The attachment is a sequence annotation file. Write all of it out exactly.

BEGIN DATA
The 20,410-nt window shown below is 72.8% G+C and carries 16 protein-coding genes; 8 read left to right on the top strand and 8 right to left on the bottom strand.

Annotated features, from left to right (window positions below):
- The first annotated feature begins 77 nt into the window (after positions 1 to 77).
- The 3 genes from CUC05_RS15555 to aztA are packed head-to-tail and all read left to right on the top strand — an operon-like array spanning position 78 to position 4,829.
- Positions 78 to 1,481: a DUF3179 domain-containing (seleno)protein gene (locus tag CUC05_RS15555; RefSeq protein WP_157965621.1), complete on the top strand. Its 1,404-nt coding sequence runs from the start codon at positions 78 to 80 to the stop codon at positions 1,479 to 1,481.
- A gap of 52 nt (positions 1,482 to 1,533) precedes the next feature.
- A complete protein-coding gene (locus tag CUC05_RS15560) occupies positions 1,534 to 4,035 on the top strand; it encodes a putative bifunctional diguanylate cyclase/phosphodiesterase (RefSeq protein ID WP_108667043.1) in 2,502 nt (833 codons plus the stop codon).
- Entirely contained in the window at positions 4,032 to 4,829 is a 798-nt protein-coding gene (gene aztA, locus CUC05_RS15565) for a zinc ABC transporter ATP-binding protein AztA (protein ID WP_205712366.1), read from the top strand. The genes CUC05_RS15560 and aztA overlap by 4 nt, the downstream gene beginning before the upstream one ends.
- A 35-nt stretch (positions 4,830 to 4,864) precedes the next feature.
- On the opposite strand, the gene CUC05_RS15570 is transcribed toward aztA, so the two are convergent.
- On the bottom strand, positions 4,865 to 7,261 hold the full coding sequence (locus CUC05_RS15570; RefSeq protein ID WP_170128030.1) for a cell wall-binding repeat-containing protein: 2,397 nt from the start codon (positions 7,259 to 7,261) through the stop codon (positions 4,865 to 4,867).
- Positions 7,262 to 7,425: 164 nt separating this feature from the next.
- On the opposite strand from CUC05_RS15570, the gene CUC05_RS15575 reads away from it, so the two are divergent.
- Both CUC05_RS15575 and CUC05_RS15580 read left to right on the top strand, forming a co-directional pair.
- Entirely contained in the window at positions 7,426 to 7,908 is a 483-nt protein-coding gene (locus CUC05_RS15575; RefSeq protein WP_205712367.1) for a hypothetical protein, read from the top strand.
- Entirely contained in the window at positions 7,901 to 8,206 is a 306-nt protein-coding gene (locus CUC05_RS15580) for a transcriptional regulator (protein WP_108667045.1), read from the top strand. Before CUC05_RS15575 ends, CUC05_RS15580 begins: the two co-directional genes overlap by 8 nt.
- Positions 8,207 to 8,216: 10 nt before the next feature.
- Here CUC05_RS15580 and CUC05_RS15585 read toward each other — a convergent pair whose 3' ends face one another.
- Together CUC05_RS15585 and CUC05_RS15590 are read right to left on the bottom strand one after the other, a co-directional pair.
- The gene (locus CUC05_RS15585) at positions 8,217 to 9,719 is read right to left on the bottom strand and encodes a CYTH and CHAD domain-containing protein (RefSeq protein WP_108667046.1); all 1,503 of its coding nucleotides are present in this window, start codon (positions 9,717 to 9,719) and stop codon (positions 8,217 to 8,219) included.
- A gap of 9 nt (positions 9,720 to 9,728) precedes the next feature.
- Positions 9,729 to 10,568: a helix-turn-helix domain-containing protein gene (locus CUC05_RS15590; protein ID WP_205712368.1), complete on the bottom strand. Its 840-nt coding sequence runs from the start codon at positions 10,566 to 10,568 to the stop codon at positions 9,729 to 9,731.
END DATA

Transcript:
The 20,410-nt window shown below is 72.8% G+C and carries 16 protein-coding genes; 8 read left to right on the top strand and 8 right to left on the bottom strand.

Annotated features, from left to right (window positions below):
- The first annotated feature begins 77 nt into the window (after positions 1 to 77).
- The 3 genes from CUC05_RS15555 to aztA are packed head-to-tail and all read left to right on the top strand — an operon-like array spanning position 78 to position 4,829.
- Positions 78 to 1,481: a DUF3179 domain-containing (seleno)protein gene (locus tag CUC05_RS15555; RefSeq protein WP_157965621.1), complete on the top strand. Its 1,404-nt coding sequence runs from the start codon at positions 78 to 80 to the stop codon at positions 1,479 to 1,481.
- A gap of 52 nt (positions 1,482 to 1,533) precedes the next feature.
- A complete protein-coding gene (locus tag CUC05_RS15560) occupies positions 1,534 to 4,035 on the top strand; it encodes a putative bifunctional diguanylate cyclase/phosphodiesterase (RefSeq protein ID WP_108667043.1) in 2,502 nt (833 codons plus the stop codon).
- Entirely contained in the window at positions 4,032 to 4,829 is a 798-nt protein-coding gene (gene aztA, locus CUC05_RS15565) for a zinc ABC transporter ATP-binding protein AztA (protein ID WP_205712366.1), read from the top strand. The genes CUC05_RS15560 and aztA overlap by 4 nt, the downstream gene beginning before the upstream one ends.
- A 35-nt stretch (positions 4,830 to 4,864) precedes the next feature.
- On the opposite strand, the gene CUC05_RS15570 is transcribed toward aztA, so the two are convergent.
- On the bottom strand, positions 4,865 to 7,261 hold the full coding sequence (locus CUC05_RS15570; RefSeq protein ID WP_170128030.1) for a cell wall-binding repeat-containing protein: 2,397 nt from the start codon (positions 7,259 to 7,261) through the stop codon (positions 4,865 to 4,867).
- Positions 7,262 to 7,425: 164 nt separating this feature from the next.
- On the opposite strand from CUC05_RS15570, the gene CUC05_RS15575 reads away from it, so the two are divergent.
- Both CUC05_RS15575 and CUC05_RS15580 read left to right on the top strand, forming a co-directional pair.
- Entirely contained in the window at positions 7,426 to 7,908 is a 483-nt protein-coding gene (locus CUC05_RS15575; RefSeq protein WP_205712367.1) for a hypothetical protein, read from the top strand.
- Entirely contained in the window at positions 7,901 to 8,206 is a 306-nt protein-coding gene (locus CUC05_RS15580) for a transcriptional regulator (protein WP_108667045.1), read from the top strand. Before CUC05_RS15575 ends, CUC05_RS15580 begins: the two co-directional genes overlap by 8 nt.
- Positions 8,207 to 8,216: 10 nt before the next feature.
- Here CUC05_RS15580 and CUC05_RS15585 read toward each other — a convergent pair whose 3' ends face one another.
- Together CUC05_RS15585 and CUC05_RS15590 are read right to left on the bottom strand one after the other, a co-directional pair.
- The gene (locus CUC05_RS15585) at positions 8,217 to 9,719 is read right to left on the bottom strand and encodes a CYTH and CHAD domain-containing protein (RefSeq protein WP_108667046.1); all 1,503 of its coding nucleotides are present in this window, start codon (positions 9,717 to 9,719) and stop codon (positions 8,217 to 8,219) included.
- A gap of 9 nt (positions 9,720 to 9,728) precedes the next feature.
- Positions 9,729 to 10,568: a helix-turn-helix domain-containing protein gene (locus CUC05_RS15590; protein ID WP_205712368.1), complete on the bottom strand. Its 840-nt coding sequence runs from the start codon at positions 10,566 to 10,568 to the stop codon at positions 9,729 to 9,731.